Origin and geochemical evolution of the Madeira-Tore Rise

Author: Geldmacher, J., Hoernle, K., Kl├╝gel, A., Bogaard, P. v. d., Wombacher, F., Berning, B.
2006 pdf 1.76Mb

The Madeira-Tore Rise, located  700 km off the NW African coast, forms a prominent ridge in the east Atlantic. The age and origin of the rise are controversial. This study presents major and trace element, Sr, Nd, Pb, Hf isotope and 40Ar/39Ar age determinations from volcanic rocks dredged from different sites along the rise.

In addition, isotopic compositions of rock samples from Great Meteor Seamount in the central Atlantic are presented. The new radiometric and paleontologically constrained ages identify two major episodes of volcanism: The first is the base of the rise (circa 80 to >95 Ma) and the second is seamounts on the rise (0.5–16 Ma). It is proposed that interaction of the Canary hot spot with the Mid-Atlantic spreading center formed the deep basement of the Madeira-Tore Rise and the J-Anomaly Ridge west of the Atlantic spreading center in the Mid-Cretaceous.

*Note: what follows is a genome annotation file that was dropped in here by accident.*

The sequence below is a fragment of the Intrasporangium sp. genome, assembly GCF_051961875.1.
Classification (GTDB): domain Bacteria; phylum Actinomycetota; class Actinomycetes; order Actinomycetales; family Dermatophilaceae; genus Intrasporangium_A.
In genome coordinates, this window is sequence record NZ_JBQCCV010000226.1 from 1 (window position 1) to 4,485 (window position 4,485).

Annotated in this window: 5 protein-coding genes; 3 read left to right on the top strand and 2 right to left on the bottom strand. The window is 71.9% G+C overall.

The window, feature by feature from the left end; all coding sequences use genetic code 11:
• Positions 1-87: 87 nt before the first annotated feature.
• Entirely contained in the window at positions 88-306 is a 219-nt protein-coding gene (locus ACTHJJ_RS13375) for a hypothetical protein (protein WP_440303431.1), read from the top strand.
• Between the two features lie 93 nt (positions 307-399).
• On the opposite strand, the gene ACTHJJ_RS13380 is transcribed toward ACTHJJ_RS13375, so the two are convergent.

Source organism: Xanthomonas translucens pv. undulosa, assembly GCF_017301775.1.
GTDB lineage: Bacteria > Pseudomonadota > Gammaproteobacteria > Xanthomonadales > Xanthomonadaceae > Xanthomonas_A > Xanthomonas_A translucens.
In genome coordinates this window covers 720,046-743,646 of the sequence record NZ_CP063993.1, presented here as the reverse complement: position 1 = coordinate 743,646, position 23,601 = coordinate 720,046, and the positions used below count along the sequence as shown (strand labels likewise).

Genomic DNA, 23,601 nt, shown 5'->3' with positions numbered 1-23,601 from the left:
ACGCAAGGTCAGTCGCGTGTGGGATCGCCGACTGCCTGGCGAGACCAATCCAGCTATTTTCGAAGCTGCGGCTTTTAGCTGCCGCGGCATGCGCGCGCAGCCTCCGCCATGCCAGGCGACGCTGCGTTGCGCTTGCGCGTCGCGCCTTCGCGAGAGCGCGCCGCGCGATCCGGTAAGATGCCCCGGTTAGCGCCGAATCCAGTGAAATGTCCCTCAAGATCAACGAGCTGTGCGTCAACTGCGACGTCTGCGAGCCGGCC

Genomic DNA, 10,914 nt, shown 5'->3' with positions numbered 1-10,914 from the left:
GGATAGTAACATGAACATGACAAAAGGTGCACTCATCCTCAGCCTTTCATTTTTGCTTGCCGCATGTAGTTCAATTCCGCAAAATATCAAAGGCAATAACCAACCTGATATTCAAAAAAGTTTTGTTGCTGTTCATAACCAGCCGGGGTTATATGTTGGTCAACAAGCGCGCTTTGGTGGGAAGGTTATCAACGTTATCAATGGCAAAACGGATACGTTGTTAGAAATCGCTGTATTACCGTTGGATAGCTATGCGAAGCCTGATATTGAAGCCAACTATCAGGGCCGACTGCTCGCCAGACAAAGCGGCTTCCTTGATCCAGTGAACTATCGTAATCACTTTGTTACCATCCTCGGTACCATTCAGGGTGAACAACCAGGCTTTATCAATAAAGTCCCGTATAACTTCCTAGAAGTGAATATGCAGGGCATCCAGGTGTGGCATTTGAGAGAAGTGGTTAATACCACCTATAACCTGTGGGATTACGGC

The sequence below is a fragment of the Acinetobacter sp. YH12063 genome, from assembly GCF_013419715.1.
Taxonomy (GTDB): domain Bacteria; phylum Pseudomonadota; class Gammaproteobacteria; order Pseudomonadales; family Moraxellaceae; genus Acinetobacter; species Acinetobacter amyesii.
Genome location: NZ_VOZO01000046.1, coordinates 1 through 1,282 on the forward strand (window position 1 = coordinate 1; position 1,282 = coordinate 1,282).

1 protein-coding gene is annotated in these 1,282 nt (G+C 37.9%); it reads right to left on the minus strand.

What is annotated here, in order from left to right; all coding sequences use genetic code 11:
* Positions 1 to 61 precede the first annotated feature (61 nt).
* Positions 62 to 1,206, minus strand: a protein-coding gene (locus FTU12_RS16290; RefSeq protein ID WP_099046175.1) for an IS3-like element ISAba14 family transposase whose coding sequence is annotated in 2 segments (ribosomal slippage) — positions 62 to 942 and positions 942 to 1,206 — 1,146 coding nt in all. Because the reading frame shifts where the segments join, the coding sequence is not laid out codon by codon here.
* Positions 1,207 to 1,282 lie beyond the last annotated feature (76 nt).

Age and geochemical data and plate tectonic reconstructions suggest, however, that the recovered Late Cretaceous volcanic rocks represent late stage volcanism from the time when the Madeira-Tore Rise was still close to the Canary hot spot. Long after moving away from the influence of the Canary hot spot, the Madeira-Tore Rise was overprinted by late Cenozoic volcanism. Miocene to Pleistocene volcanism at the northern end of the rise can be best explained by decompression mantle melting beneath extensional sectors of the Azores-Gibraltar Fracture Zone (African-Eurasian plate boundary).

The geochemical compositions of these volcanic rocks suggest that the magmas were variably contaminated by enriched material within or derived by melting of enriched material underplated at the base of the lithosphere, possibly originating from the Cretaceous Canary plume. Alternatively, these late Cenozoic volcanic rocks may have derived from decompression melting of enriched pyroxenitic/eclogitic material in the upper mantle. Isotopically more depleted Pliocene to Pleistocene volcanism at the southern end of the Madeira-Tore Rise may be related to the nearby Madeira hot spot.